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Mega Backdoor Pro Rata Rules

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  • Mega Backdoor Pro Rata Rules

    I’ve read the previous posts on this site regarding mega Backdoor Roth rollovers but I am confused by the pro Rata rule. Hoping for some guidance from the forum before I pull the trigger on my first rollover.

    Background: my employer contributions for our 403b plan go to a separate account that allows employee after tax contributions. I did so for the first time last year. This plan tracks the after tax contributions separately. It also allows the after tax contributions to be rolled over to a Roth IRA.

    Assumption: I will roll 100% of these separately tracked after tax funds, which will include whatever “pretax” gain that accrued during the past year, to a Roth IRA. Some rough numbers for illustration - total pretax $500k, total after tax $25k and that includes $1k of gains.

    Question: how is this rollover taxed? That is, does the pro Rata rule only apply to these funds, so that the after tax portion is much larger than the taxable gain (e.g., 1k/$25k is the taxable percentage)? Or, does the after tax rollover get combined with the whole pretax 403b account that stays behind, so that the percent of the transaction that is taxable becomes very high ($500k/$525k is the taxable percentage)?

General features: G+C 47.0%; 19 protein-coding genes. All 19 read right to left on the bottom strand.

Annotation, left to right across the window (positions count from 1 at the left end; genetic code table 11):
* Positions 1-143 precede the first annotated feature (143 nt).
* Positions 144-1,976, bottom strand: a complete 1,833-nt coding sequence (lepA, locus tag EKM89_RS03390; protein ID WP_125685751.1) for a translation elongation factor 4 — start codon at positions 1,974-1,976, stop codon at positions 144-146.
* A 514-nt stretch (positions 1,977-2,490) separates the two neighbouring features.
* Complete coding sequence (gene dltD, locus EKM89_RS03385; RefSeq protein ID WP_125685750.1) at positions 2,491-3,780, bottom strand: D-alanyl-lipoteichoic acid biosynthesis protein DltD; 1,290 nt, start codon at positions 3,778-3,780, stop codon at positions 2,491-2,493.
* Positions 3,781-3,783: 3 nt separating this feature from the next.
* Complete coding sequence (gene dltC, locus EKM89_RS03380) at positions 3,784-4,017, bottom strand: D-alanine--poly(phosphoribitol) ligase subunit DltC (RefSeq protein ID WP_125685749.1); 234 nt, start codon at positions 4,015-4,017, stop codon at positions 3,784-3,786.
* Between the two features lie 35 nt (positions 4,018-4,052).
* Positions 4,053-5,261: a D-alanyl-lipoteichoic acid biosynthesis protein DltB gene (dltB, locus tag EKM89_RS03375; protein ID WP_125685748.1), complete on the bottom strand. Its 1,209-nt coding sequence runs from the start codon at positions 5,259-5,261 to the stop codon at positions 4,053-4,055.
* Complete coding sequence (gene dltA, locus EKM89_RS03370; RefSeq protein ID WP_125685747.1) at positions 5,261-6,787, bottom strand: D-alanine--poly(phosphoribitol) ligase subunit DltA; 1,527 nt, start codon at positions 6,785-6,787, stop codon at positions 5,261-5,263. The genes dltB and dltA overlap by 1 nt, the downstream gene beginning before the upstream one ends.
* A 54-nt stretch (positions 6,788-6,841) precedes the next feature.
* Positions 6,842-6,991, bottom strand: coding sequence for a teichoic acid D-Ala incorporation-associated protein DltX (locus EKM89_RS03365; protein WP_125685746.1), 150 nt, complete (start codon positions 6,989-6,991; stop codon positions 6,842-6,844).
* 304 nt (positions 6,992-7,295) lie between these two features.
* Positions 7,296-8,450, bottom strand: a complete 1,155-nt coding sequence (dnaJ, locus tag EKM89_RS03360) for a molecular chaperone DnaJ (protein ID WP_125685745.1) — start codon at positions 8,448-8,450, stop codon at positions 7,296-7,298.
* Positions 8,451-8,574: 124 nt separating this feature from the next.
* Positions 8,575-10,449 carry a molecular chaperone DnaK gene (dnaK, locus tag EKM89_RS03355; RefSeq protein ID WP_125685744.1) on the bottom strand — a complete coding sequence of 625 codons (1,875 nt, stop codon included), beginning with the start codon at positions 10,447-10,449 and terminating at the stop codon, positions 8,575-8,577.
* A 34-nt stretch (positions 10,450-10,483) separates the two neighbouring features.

Thanks in advance for your insights.

    P.s., I don’t want to confuse the issue, but my plan also allows after tax contributions to the account with my employee contributions to the 403b. The employee portion allows direct conversion of the after tax contributions to an in plan Roth 403b, but the employer contribution account is not that flexible. These two plans are treated separately.

  • #2
    only tIRA, sepira, simpleira.

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    • #3
      Only conversions from IRAs (including SEP and SIMPLEs as mentioned by @peds) to Roth IRAs are taxed under the pro-rata rule. The purpose of this rule is to prevent people from gaming the system by using nondeductible IRAs to move money into a Roth when they "should" first convert the pre-tax IRAs they already own. You will not owe any pro-rata taxes on your rollover.
      Our passion is protecting clients and others from predatory advisors. Fox & Co CPAs, Fox & Co Wealth Mgmt. 270-247-6087

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      • #4
        If the after-tax contributions and earnings are separately accounted for, distributions from the after-tax account are pro-rata only on the after-tax contributions and earnings.

        To make sure you do not confuse the issue, use clarifying terminology. While Roth contributions are technically after-tax contributions, you should always refer to these as designated Roth and/or post-tax to distinguish them from employee after-tax.